Too Young for Estate Planning?

At what age should people start thinking about writing a will or making other estate plans?   In most states, the only legal requirement for will-making is that a person be 18 or older and “of sound mind.”  But as a practical matter, the need for a will and other estate plans starts to arise when a person assumes family responsibilities or accumulates personal wealth sufficient to warrant planning for its distribution. 

  • Parents with minor children need wills to nominate the persons they would want to serve as guardians, should the children become orphans. Otherwise, a court might appoint a guardian who does not share the parents’ personal or religious values.

  • Parents should consider establishing trusts in their wills to provide financial management and protection for minor children in the event both mother and father were to pass away.  Term life insurance is a frequent funding vehicle for trust arrangements.

  • Individuals who are providing financial support for older relatives need to provide for the possibility – unlikely as it may seem – that they may die before their relatives.

  • Everyone, regardless of age, needs to provide healthcare directives, such as a healthcare power of attorney, in the event they become disabled and cannot make decisions on medical treatment.

  • Many young people decide to get an early start on a life of “giving back” by including the causes they care about in their wills, living trusts or retirement plan beneficiary designations.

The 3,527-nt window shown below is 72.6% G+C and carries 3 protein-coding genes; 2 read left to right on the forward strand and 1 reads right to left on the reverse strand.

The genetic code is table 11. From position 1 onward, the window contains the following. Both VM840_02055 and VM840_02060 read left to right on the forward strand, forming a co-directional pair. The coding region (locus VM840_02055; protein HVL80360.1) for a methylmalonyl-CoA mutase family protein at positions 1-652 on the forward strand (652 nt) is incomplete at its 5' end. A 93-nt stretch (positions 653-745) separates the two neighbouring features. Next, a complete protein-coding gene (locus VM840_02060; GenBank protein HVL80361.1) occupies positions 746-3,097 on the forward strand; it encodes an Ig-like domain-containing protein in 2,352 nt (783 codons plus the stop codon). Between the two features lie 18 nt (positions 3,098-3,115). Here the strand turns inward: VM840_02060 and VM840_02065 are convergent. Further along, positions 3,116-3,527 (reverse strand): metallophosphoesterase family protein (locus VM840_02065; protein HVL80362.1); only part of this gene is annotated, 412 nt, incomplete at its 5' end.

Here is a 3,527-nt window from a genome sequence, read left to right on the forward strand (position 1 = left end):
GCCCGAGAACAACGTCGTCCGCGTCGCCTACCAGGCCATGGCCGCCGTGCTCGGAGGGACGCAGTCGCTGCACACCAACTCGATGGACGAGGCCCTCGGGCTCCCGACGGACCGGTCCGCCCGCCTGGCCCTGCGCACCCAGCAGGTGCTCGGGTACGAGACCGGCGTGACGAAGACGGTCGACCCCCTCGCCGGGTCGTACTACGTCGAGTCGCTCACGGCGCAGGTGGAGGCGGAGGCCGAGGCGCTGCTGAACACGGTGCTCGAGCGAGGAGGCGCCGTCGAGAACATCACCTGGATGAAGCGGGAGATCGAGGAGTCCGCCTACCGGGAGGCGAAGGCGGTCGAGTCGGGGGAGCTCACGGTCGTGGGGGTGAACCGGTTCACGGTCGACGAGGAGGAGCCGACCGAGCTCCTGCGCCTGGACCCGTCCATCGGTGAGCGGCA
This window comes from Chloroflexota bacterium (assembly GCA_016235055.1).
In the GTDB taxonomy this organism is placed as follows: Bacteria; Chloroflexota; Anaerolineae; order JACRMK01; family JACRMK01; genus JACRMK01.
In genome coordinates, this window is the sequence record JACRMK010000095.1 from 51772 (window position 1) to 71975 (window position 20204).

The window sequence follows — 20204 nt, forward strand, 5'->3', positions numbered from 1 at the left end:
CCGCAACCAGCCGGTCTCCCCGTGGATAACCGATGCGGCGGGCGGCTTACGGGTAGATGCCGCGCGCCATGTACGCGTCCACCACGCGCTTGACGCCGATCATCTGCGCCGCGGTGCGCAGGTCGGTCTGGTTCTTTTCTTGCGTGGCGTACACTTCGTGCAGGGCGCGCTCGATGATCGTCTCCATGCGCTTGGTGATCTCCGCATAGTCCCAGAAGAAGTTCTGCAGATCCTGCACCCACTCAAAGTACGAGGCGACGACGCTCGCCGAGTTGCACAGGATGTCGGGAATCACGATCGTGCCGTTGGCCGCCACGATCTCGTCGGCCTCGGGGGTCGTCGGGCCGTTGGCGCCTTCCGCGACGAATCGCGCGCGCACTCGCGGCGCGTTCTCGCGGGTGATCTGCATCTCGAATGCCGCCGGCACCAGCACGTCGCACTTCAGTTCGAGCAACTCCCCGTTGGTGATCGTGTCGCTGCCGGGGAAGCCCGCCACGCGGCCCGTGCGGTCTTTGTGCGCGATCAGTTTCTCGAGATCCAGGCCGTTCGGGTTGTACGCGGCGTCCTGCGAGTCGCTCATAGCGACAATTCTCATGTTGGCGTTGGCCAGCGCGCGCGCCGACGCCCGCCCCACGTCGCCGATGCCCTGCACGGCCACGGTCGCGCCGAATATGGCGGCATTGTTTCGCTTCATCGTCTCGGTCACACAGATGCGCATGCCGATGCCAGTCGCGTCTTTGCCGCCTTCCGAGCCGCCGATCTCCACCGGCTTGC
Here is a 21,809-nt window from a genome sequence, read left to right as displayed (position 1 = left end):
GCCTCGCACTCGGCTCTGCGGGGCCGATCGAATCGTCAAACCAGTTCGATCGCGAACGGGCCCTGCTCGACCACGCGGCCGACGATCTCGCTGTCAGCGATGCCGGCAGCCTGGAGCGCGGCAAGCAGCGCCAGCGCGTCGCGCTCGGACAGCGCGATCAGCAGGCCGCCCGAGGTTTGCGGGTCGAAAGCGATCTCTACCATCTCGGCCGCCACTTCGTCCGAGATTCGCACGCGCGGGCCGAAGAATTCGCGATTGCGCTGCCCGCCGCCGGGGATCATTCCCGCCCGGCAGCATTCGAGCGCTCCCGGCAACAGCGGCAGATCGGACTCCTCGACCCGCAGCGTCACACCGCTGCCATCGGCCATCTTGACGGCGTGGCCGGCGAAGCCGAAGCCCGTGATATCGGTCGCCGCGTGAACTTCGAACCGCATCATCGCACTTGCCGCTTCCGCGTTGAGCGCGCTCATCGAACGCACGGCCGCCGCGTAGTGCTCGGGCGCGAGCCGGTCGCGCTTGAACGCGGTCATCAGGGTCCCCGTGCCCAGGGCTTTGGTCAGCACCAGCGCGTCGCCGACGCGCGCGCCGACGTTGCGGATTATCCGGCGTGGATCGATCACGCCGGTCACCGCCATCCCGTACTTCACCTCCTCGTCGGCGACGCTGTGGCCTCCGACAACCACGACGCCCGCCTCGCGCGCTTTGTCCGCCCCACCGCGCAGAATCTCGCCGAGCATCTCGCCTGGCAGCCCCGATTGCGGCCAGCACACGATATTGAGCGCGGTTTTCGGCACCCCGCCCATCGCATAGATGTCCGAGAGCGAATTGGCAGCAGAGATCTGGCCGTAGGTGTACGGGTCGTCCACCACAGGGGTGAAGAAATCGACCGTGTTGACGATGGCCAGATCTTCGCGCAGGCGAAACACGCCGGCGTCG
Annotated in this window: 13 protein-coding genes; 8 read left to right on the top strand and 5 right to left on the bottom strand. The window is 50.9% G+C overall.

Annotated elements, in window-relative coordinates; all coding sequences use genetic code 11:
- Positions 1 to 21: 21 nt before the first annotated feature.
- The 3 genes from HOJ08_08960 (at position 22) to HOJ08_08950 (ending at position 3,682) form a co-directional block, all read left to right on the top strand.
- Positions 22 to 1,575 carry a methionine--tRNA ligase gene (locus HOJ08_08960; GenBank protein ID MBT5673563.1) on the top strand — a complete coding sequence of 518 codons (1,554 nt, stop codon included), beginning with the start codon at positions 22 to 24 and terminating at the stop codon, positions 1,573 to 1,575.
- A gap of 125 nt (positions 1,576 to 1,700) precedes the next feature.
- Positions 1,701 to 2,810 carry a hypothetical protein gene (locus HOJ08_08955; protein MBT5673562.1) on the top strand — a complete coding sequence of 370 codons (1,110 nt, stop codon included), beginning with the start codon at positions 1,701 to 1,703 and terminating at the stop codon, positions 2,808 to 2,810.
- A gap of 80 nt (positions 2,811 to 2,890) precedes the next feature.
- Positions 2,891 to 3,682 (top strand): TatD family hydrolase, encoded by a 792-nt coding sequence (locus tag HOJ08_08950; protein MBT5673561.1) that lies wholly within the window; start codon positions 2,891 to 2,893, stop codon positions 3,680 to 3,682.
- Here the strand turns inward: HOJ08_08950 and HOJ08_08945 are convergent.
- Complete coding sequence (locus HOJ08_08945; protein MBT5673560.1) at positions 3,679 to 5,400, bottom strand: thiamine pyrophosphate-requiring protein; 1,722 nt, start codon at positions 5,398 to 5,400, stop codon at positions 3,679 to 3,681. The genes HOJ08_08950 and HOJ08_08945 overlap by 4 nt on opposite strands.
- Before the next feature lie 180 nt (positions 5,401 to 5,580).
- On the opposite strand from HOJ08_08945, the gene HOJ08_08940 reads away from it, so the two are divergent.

Assisting Others with Charitable Gift Annuities

Here are some frequently asked questions on how charitable gift annuities might be used to help family members and others.

Q: Is there some way I could use a gift annuity to help support my mother (she's 77) and have the payments come to me after her death?
A: You can establish a two-life “survivorship” annuity that would provide a lifetime income to your mother and a charitable contribution deduction for you this year.  When your mother dies, the payments would continue to you for the rest of your life.

Q: Can I arrange a gift annuity for a family friend?  She is actually our part-time housekeeper and is getting ready to retire.   I would like to do something for her and a worthwhile cause, as well.

A: Gift annuities can be an important supplement to anyone’s retirement income, including friends and family members.  The friend will receive annual payments for life, but you will receive the charitable deduction.  It’s best to fund such annuities with cash, for best tax results.

Q: My son has not done a good job of saving for retirement and, candidly, is not a very good money manager.  This concerns me.  Could a gift annuity be helpful?

A: You could provide your son with a good retirement income, and money management as well,  through a deferred payment gift annuity that would start paying him at age 65 (or some other age).  You would be entitled to a significant charitable deduction.


Estate Plans of the Rich and Famous